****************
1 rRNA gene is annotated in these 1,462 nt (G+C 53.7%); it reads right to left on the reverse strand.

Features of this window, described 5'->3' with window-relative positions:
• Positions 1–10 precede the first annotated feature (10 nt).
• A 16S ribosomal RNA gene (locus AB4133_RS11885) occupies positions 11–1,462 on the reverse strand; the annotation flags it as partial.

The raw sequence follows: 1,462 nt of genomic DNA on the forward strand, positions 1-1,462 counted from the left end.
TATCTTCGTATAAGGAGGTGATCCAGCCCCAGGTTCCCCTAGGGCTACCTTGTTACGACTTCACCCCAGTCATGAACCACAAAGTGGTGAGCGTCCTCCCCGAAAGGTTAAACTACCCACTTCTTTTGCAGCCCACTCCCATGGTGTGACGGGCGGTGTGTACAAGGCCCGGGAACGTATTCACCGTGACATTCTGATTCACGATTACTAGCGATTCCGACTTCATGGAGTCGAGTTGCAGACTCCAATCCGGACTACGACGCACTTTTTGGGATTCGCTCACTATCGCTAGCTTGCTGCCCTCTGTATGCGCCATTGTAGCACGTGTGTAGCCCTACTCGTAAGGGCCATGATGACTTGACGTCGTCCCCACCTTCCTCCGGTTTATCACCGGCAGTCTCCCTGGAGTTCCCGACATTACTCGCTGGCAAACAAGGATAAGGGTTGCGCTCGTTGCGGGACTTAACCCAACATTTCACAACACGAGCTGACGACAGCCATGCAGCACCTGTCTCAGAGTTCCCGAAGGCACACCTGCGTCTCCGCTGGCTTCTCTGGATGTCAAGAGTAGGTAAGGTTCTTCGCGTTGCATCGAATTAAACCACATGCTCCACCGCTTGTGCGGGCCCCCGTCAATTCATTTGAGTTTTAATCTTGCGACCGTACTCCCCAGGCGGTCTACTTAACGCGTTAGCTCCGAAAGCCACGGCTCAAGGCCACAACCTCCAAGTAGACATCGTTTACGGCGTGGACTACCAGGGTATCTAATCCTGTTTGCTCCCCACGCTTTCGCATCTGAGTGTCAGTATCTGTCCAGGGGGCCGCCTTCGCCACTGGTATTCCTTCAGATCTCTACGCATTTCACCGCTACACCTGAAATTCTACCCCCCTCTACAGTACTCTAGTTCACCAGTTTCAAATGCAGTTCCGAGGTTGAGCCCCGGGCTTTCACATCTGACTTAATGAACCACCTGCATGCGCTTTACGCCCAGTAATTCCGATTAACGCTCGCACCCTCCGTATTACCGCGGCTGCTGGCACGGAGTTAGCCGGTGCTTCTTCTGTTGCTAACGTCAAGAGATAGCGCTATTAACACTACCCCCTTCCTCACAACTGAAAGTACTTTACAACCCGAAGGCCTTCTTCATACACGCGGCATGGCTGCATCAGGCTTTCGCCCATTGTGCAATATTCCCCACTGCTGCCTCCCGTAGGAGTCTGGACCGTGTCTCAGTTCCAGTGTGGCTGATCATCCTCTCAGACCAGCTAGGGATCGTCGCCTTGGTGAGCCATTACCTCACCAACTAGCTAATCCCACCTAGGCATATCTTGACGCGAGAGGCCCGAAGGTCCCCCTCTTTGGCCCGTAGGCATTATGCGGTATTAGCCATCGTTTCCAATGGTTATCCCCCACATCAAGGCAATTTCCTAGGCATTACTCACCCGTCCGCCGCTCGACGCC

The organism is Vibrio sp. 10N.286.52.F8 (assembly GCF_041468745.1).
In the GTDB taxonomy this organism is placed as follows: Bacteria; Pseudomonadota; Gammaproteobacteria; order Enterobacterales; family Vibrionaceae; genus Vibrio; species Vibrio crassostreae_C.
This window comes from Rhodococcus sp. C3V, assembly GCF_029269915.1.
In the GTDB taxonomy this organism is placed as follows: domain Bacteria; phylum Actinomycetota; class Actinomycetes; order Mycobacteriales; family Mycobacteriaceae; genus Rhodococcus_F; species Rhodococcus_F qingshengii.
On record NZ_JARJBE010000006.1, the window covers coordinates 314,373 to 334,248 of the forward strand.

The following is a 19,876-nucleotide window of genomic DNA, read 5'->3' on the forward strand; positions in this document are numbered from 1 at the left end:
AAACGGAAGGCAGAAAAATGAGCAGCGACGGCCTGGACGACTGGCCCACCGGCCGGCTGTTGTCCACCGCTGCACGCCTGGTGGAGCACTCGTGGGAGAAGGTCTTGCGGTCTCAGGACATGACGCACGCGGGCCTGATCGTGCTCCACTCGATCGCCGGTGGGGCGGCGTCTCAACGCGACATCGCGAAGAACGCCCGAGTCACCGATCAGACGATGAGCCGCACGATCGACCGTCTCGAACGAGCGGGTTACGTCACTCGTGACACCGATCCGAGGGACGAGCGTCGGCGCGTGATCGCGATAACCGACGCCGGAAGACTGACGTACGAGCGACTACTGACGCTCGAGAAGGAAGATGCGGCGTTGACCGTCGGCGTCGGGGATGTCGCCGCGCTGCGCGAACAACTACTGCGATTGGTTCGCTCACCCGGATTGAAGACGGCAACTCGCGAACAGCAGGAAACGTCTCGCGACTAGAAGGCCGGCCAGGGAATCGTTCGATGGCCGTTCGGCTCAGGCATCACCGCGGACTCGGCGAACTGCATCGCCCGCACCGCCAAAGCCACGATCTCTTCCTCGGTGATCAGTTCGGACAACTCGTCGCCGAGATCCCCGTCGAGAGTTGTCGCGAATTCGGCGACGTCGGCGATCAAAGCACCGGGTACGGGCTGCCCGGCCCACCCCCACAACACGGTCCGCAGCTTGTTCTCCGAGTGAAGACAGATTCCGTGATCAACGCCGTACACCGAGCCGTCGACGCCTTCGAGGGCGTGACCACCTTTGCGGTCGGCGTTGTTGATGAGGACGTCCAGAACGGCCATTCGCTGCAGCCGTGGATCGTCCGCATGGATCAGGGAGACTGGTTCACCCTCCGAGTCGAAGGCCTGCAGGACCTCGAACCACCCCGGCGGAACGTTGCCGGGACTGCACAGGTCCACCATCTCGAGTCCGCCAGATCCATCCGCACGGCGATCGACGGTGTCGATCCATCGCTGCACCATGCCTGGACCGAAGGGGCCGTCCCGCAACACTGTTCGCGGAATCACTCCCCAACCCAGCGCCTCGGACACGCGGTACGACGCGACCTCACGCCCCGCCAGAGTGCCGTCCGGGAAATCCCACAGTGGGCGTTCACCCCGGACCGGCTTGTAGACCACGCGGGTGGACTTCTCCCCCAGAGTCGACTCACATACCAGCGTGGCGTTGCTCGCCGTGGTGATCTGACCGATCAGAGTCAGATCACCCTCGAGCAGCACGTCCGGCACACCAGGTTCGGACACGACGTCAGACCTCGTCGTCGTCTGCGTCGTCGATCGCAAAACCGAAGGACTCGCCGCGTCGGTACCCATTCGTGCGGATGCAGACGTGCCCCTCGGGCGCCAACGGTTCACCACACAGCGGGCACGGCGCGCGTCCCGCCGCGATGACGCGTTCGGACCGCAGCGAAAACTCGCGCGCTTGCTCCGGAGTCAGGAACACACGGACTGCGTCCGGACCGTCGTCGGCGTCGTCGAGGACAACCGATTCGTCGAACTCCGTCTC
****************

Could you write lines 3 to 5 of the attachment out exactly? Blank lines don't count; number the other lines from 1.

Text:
• Positions 1–10 precede the first annotated feature (10 nt).
• A 16S ribosomal RNA gene (locus AB4133_RS11885) occupies positions 11–1,462 on the reverse strand; the annotation flags it as partial.

The raw sequence follows: 1,462 nt of genomic DNA on the forward strand, positions 1-1,462 counted from the left end.